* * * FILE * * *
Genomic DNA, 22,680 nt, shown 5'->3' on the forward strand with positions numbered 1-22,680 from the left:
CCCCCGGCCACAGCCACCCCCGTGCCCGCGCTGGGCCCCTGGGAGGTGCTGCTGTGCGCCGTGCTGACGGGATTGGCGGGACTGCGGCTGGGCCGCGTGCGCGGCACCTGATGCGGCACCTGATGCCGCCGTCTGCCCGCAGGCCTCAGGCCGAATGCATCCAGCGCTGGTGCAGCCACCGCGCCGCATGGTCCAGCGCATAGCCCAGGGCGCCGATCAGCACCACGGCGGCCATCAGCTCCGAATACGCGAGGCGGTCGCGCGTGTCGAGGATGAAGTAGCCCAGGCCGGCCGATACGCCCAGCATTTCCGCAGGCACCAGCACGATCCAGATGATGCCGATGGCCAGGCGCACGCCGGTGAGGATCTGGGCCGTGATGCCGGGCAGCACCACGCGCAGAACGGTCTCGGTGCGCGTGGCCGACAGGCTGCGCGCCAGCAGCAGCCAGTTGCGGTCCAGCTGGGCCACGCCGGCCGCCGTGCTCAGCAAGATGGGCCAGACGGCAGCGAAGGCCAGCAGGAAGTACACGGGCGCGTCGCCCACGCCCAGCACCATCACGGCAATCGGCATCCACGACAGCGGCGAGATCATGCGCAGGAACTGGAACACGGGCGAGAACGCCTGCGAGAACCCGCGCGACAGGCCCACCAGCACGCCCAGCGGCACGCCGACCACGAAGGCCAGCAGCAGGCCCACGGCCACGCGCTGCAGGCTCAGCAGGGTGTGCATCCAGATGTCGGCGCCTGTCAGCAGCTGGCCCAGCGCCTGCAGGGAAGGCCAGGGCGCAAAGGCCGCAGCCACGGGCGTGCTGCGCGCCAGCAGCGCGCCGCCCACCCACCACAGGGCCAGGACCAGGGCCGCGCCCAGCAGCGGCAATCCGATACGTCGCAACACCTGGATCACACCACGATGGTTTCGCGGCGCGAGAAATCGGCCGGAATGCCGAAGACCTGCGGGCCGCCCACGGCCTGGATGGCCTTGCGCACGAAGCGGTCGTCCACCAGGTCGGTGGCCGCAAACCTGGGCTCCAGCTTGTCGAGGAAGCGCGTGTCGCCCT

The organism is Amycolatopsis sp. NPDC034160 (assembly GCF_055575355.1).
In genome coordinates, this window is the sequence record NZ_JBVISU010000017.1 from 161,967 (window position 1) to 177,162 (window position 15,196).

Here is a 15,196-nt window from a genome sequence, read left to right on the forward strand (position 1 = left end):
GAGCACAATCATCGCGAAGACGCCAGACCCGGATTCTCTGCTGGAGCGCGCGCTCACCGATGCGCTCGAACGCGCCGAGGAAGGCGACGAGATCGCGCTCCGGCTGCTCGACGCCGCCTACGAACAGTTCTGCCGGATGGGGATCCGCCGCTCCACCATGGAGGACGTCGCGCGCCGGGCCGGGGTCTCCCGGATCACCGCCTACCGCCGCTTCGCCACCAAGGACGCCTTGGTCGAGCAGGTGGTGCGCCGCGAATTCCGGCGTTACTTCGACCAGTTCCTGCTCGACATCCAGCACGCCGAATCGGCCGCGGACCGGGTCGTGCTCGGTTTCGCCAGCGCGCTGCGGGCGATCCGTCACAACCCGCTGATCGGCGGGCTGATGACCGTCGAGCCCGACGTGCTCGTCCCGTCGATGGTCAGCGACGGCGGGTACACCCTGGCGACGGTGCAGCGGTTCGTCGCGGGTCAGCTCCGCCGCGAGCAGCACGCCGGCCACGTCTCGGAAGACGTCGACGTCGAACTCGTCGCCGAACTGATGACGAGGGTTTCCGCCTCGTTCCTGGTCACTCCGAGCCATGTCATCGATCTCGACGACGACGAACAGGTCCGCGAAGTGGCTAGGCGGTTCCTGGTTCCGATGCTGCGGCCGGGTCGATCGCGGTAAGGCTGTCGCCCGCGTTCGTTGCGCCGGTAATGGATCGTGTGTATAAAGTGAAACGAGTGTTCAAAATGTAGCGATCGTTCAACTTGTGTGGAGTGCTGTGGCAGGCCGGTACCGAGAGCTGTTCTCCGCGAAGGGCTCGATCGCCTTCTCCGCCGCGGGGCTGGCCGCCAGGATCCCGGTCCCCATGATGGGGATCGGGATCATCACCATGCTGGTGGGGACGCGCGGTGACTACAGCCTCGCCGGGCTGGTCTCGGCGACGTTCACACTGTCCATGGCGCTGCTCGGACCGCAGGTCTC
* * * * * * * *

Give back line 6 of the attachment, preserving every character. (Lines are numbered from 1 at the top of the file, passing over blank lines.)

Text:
GAGCACAATCATCGCGAAGACGCCAGACCCGGATTCTCTGCTGGAGCGCGCGCTCACCGATGCGCTCGAACGCGCCGAGGAAGGCGACGAGATCGCGCTCCGGCTGCTCGACGCCGCCTACGAACAGTTCTGCCGGATGGGGATCCGCCGCTCCACCATGGAGGACGTCGCGCGCCGGGCCGGGGTCTCCCGGATCACCGCCTACCGCCGCTTCGCCACCAAGGACGCCTTGGTCGAGCAGGTGGTGCGCCGCGAATTCCGGCGTTACTTCGACCAGTTCCTGCTCGACATCCAGCACGCCGAATCGGCCGCGGACCGGGTCGTGCTCGGTTTCGCCAGCGCGCTGCGGGCGATCCGTCACAACCCGCTGATCGGCGGGCTGATGACCGTCGAGCCCGACGTGCTCGTCCCGTCGATGGTCAGCGACGGCGGGTACACCCTGGCGACGGTGCAGCGGTTCGTCGCGGGTCAGCTCCGCCGCGAGCAGCACGCCGGCCACGTCTCGGAAGACGTCGACGTCGAACTCGTCGCCGAACTGATGACGAGGGTTTCCGCCTCGTTCCTGGTCACTCCGAGCCATGTCATCGATCTCGACGACGACGAACAGGTCCGCGAAGTGGCTAGGCGGTTCCTGGTTCCGATGCTGCGGCCGGGTCGATCGCGGTAAGGCTGTCGCCCGCGTTCGTTGCGCCGGTAATGGATCGTGTGTATAAAGTGAAACGAGTGTTCAAAATGTAGCGATCGTTCAACTTGTGTGGAGTGCTGTGGCAGGCCGGTACCGAGAGCTGTTCTCCGCGAAGGGCTCGATCGCCTTCTCCGCCGCGGGGCTGGCCGCCAGGATCCCGGTCCCCATGATGGGGATCGGGATCATCACCATGCTGGTGGGGACGCGCGGTGACTACAGCCTCGCCGGGCTGGTCTCGGCGACGTTCACACTGTCCATGGCGCTGCTCGGACCGCAGGTCTC